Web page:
Progressives Against Medical Assisted Suicide Confronts MAS Advocates at the State Capitol

by Joan Cavanagh, Progressives Against Medical Assisted Suicide

Seven members of the core group of Progressives Against Medical Assisted Suicide (PAMAS) attended a press conference sponsored by Sen. Saud Anwar, Co-Chair of the Public Health Committee, and Compassion and Choices, the well-funded advocacy group for legalization of MAS, on Wednesday, Jan. 18, at the Legislative Office Building. They held signs identifying the group, passed out leaflets, spoke to news reporters, and had several conversations with legislators and family members who also support MAS. They were joined by a few members of Second Thoughts Connecticut, a non-partisan disability justice organization.

Before the press conference, PAMAS sent emails to all members of the Public Health Committee, with the following text:

Dear Members of the Public Health Committee, We extend our sincere condolences on the shocking and tragic death of Rep. Quentin Williams of Middletown. …

We also offer best wishes for a productive legislative session in which the Public Health Committee will address important healthcare needs and hopefully put forward policies that truly make universal, comprehensive, unrestricted healthcare available to all. We are members of Progressives Against Medical Assisted Suicide. We strongly support health care for all, disability justice, reproductive rights, and the rights of LGBTQIA people. We equally strongly oppose Medical Assisted Suicide, called by its proponents “physician aid in dying.”

From our own experiences and those of others, we know that there are no “safeguards” that can be put in place to mitigate the danger that the legalization of this practice poses to the disabled, the elderly, the poor or anyone vulnerable in our current medical system.

As citizens of Connecticut and thus as your constituents, we request that you spend this session on legislation to expand quality healthcare access for all, including healthcare support at home for those who require it.

Please do not advance any legislation that would empower the medical system to terminate patients’ lives or prescribe drugs to do so.

Sincerely yours,

Progressives Against Medical Assisted Suicide


[email protected]

There are now two MAS bills pending before the Public Health Committee. Please write your representatives and senators and tell them to vote NO.

Joan Cavanagh, member of Progressives Against Medical Assisted Suicide, Second Thoughts Connecticut, and the New Haven Sunday Vigil for Peace and Justice.

Please follow and like us:
Pin Share


  • Wouldn’t it be more progressive to allow people to make their own decision on this issue?

    Should people not be allowed to refuse medical treatment they don’t want? If they can refuse a treatment that would save their life, why can’t they choose one that would end their life?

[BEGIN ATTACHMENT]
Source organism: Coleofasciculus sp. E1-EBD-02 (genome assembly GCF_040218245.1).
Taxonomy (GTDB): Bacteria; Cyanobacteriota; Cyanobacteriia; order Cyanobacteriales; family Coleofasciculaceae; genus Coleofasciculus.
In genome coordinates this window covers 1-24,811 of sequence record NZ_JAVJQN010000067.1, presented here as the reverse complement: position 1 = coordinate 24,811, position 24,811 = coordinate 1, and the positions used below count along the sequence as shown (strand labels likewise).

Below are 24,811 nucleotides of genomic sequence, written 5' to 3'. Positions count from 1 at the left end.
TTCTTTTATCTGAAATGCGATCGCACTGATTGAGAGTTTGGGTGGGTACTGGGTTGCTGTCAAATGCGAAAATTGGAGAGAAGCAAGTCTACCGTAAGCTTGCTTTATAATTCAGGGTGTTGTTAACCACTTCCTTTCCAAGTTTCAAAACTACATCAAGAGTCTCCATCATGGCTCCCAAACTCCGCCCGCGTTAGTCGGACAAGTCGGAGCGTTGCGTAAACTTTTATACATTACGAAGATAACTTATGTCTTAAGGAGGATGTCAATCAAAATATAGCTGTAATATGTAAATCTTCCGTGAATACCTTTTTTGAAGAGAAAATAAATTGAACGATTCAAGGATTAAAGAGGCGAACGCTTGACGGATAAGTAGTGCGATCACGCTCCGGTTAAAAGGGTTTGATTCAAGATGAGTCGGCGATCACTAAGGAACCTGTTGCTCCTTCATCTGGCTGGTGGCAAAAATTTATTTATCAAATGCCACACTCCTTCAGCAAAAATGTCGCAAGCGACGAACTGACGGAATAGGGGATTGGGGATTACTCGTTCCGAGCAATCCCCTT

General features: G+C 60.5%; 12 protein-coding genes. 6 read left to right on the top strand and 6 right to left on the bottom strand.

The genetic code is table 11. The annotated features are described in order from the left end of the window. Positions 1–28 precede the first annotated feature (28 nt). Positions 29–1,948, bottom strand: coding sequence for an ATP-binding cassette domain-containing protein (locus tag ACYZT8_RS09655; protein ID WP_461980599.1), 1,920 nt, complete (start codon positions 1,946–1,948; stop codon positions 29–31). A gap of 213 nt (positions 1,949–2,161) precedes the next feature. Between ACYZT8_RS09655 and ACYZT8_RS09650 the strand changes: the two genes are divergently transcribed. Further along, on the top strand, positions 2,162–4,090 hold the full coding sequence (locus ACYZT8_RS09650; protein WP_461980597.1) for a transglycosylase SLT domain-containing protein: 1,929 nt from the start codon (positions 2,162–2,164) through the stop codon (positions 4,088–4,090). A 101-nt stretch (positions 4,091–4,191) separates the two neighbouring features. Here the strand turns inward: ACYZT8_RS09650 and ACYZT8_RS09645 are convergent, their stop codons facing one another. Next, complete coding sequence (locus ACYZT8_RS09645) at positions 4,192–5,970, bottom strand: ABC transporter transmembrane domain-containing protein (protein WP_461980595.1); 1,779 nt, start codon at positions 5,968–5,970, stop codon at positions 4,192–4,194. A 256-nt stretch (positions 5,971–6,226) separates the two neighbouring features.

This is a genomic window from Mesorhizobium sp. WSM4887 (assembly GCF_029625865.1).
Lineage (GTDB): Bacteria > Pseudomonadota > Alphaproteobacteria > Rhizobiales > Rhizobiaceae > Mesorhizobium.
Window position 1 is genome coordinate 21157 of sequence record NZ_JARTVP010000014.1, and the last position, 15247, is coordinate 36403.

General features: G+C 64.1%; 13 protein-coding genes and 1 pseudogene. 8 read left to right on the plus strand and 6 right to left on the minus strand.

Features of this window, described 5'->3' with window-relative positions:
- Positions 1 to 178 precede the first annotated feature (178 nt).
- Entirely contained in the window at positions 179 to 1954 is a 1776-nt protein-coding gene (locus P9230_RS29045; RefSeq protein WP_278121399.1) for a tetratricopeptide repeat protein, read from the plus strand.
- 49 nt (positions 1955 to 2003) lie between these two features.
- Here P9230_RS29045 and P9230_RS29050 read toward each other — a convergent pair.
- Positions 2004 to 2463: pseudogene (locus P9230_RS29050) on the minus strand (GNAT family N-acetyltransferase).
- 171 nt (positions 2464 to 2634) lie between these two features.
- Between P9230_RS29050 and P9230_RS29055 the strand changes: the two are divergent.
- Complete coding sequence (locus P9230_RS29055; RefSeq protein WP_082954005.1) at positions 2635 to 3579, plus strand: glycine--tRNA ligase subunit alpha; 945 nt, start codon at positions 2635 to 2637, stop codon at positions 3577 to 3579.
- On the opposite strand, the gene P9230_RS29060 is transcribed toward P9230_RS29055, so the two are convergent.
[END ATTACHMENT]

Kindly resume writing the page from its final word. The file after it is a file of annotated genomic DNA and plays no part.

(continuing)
The distinction between aid in dying and refusing further medical treatment is a religious/spiritual one. It is a legitimate belief to hold. But it isn’t fair to impose those beliefs on others.

  • Hi, Alex,

    You wrote such a short comment and it made me think so much! For me there’s not a spiritual or religious distinction between aid in dying and refusing further medical treatment. Aid in dying/ medical assisted suicide is more than a personal choice, but one that has ramifications throughout our society. The medical and insurance industries are so concerned with profit that legitimizing medical assisted suicide will imperil people who are considered “less than” by the medical system. Already there is real coercion by doctors to family members and to the patients themselves to agree to stop treatments if the patient is elderly or “too difficult (expensive) a case. “Think about quality of life, you don’t want to keep coming back to the hospital now, do you?” “You don’t want to have to live with pain, do you?” That goes on now — if someone gets cajoled (if not by medical personnel, by family members, caregivers, health conservators) into accepting aid in dying, there’s no coming back from that. Elderly, people with disabilities, people of color, the poor and people without advocates are at great risk if this “choice” goes through. Universal, single-payer, comprehensive, quality healthcare for all is needed in the US, without profitability being a consideration. People need medical care to improve quality of life, the necessary medical/ technological equipment to live a functional life, and more funding to hospice care and research for pain management.

    Also, doctors have been wrong in diagnosing diseases and in estimating the length of time a patient can survive, and if people choose death because of an inaccurate diagnosis or prognosis, that would be horrible.

    As far as insurance companies, Michael Moore’s movie “Sicko” is a real eye-opener about how people with health insurance have been wrongfully denied benefits (which caused their deaths) because of the profitability to the companies as well as the financial kickbacks to the doctors.

    In some states, where aid in dying has been approved, insurance won’t cover treatment, but will cover the drugs to cause one’s death. I don’t want Connecticut to be part of this.

    These are only some of the reasons I see a big danger to our society and to our humanity with medical assisted suicide and I hope the bills do not pass.